The sweet scent of magnolias

Judith Adam

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‘Rosea’ magnolia (Photo by Lorraine Beswick)
‘Rosea’ magnolia (Photo by Lorraine Beswick)
‘Rosea’ magnolia (Photo by Lorraine Beswick)

Creamy magnolia blossoms in the crisp spring air are the fulfillment of a gardener’s winter dream. But their alluring scent exceeds our expectations of what these lovely trees offer. I learned this on a trip to Washington, D.C., where I came upon a mature specimen of Magnolia grandiflora, the great bull bay or evergreen southern magnolia. It is a prominent member of the family Magnoliaceae, trees of antiquity found in fossil remains of the tertiary period, after the demise of non-avian dinosaurs. Full 60 feet (18 m) tall and nearly as wide, the tree with its thousands of creamy white blooms was impressive. However, it was the warm aromatic cloud of spicy lemon-verbena that gave me a new appreciation of the perfume this genus can produce. Every Canadian-grown magnolia is graced with beautiful flowers — but are some as scented as their southern cousins, and do they retain their fragrance in a cool northern spring?

Native to eastern Asia and eastern North America, magnolias are generous with their elegant blossoms and are ornamental through four seasons, with distinctive green foliage in summer, dangling orange-red seeds in autumn and furry silver bud coverings (called perules) through winter. Magnolia petals are referred to as tepals — a primitive combination of petals and sepals — and their thick substance is a repository of many chemical scent compounds, most frequently containing citrus-scented linalool, a naturally occurring terpene alcohol. A northern gardener emerging desperate and distraught from long weeks of winter looks upon a blossom-laden magnolia with a sense of salvation, and may entirely forget to breathe. But all magnolias — including those we grow in Canada’s Zones 5 and 6 — have sufficient scent able to satisfy even rosarians accustomed to waiting longer for their perfumed passions.

The release of scent from magnolia tepals is influenced by time of day or night, air temperature and humidity. Its character, or flavour, depends on the mix of compounds in each flower, often with a lemony linalool base. Consequently, magnolias can smell like sweet candy, spicy verbena, tart lemon, citrus-honey or dusty violets. The temperature and humidity in your garden determine when tepals release their scent in greatest intensity. In my own garden, for example, the scent is released in the cool morning air when the tepals are fully hydrated, and again in late afternoon when direct sunlight passes away from the flowers. A quick sniff of magnolia flowers at any time is sure to reveal a pleasing fragrance; a few blooms in water perfume a room.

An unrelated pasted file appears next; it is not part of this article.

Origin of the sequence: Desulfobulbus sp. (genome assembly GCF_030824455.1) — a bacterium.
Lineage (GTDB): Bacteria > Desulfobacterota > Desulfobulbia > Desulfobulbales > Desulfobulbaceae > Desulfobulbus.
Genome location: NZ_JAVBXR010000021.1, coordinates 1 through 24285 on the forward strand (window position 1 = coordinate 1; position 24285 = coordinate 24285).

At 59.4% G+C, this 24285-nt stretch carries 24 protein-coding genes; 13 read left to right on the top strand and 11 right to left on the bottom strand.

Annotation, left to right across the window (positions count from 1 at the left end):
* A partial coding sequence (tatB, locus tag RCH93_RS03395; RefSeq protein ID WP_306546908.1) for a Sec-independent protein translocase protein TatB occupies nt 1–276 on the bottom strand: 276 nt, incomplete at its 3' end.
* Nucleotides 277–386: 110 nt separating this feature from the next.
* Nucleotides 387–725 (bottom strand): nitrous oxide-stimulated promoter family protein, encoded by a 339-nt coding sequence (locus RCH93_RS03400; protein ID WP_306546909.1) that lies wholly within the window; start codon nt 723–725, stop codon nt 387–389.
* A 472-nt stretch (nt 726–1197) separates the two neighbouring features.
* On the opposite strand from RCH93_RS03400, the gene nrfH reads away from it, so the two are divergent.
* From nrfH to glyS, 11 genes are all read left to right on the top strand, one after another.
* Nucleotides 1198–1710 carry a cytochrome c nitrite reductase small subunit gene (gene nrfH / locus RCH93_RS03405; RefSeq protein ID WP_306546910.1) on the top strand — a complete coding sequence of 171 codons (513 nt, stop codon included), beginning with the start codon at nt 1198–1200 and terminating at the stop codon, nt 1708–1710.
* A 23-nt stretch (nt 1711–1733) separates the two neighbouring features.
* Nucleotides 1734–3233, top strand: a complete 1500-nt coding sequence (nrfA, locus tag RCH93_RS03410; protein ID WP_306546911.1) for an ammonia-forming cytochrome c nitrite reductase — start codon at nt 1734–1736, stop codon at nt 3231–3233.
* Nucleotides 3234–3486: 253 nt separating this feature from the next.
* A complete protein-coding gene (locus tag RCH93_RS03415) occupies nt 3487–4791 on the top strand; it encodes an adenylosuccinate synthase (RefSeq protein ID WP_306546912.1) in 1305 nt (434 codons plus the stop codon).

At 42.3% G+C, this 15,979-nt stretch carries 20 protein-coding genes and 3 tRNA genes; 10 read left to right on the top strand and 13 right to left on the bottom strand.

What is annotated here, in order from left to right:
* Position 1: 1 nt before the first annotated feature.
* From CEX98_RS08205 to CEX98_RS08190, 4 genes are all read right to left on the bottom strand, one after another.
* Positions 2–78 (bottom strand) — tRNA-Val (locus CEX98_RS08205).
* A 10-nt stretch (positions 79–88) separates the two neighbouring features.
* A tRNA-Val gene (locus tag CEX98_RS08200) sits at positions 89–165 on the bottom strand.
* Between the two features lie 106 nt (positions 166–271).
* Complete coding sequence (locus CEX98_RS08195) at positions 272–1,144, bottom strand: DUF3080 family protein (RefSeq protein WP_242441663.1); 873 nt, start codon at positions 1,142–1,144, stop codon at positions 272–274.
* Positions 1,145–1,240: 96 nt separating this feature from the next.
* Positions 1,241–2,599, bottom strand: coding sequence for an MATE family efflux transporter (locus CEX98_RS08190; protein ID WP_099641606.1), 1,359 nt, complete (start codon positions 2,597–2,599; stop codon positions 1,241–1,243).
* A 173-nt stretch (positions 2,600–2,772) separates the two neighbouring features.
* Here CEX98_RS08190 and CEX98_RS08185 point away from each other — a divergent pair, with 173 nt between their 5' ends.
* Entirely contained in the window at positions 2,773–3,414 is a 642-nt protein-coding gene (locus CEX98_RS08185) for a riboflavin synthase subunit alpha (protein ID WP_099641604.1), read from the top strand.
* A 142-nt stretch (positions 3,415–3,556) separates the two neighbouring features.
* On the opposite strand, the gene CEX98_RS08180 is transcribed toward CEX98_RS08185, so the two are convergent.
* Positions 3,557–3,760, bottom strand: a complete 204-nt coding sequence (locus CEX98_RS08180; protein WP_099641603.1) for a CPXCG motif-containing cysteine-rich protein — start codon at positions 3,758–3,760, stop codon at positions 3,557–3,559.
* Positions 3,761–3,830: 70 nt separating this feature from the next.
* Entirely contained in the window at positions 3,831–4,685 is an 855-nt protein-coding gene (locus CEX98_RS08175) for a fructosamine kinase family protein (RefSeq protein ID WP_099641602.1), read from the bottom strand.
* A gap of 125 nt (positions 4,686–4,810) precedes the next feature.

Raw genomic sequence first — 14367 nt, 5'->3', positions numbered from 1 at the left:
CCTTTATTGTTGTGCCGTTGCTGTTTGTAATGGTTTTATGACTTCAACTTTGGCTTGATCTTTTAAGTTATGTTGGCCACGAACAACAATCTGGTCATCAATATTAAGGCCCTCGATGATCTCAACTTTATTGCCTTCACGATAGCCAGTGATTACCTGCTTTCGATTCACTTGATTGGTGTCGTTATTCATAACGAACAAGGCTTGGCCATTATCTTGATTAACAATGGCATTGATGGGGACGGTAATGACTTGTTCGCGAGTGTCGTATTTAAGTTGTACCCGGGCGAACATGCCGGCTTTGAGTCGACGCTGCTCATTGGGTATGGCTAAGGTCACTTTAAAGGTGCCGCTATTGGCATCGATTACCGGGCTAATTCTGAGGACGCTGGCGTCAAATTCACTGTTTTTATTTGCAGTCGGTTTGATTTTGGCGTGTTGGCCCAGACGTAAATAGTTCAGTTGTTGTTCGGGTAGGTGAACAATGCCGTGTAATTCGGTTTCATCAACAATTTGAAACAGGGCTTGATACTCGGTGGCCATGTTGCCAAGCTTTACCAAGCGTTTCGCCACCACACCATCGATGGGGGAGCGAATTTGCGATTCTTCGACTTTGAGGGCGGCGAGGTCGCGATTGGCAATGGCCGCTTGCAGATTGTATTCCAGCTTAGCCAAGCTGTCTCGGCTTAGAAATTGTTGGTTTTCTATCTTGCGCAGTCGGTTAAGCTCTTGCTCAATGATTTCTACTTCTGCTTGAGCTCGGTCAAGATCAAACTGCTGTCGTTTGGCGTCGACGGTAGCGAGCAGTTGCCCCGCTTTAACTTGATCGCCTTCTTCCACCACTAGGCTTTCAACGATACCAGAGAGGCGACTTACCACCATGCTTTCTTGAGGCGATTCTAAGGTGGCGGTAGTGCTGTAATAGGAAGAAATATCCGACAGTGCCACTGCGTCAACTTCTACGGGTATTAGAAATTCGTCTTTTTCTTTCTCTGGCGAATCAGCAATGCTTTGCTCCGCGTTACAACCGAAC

Most common in our gardens is the beautiful saucer magnolia, M. x soulangeana (19 ft x 10 ft/6 m x 3 m), which has large chalice-form flowers that vary from white to pink to purple, demonstrating the variability of tepal colour when grown from seed. Complaints have been made about the inevitable task of collecting the fallen tepals from these gorgeous flowers. Gentle reader, I can only say it is a privilege to sweep the lawn under such a magnificent tree.

Of the soulangeana hybrids, ‘Alexandrina’ (26 ft x 26 ft/8 m x 8 m) is flushed rose-purple on the outside, with pure white on the interior of the tepals. It is one of the largest specimens, with a moderately sweet scent. ‘Forrest’s Pink’ (33 ft x 33 ft/10 m x 10 m) has deep pink broad tepals forming a more rounded flower, with an intense, candy-violet scent.

For narrow spaces or a symmetrical lawn specimen, ‘Galaxy’ (M. x ‘Galaxy’, 33 ft x 20 ft/10 m x 6 m) carries profuse large deep red-purple flowers with a moderately sweet scent. Perfect for backyards are the M. x loebneri hybrids, with flowers formed from tassels of 15 to 17 narrow strappy tepals. Flowers of ‘Merrill’ (33 ft x 20 ft/10 m x 6 m) are pure milk white on an upright, rounded tree. The flowers of ‘Leonard Messell’ (13 ft x 20 ft/4 m x 6 m) are flushed with a pink line along their centre and fuchsia-pink on the back of the tepals. They make a bright, striking show, and give off a lemony perfume. ‘Ballerina’ (20 ft x 20 ft/6 m x 6 m) is intensely fragrant, with a sweet candy scent and large white flowers (up to 30 strappy tepals) with pinkish-hued centres.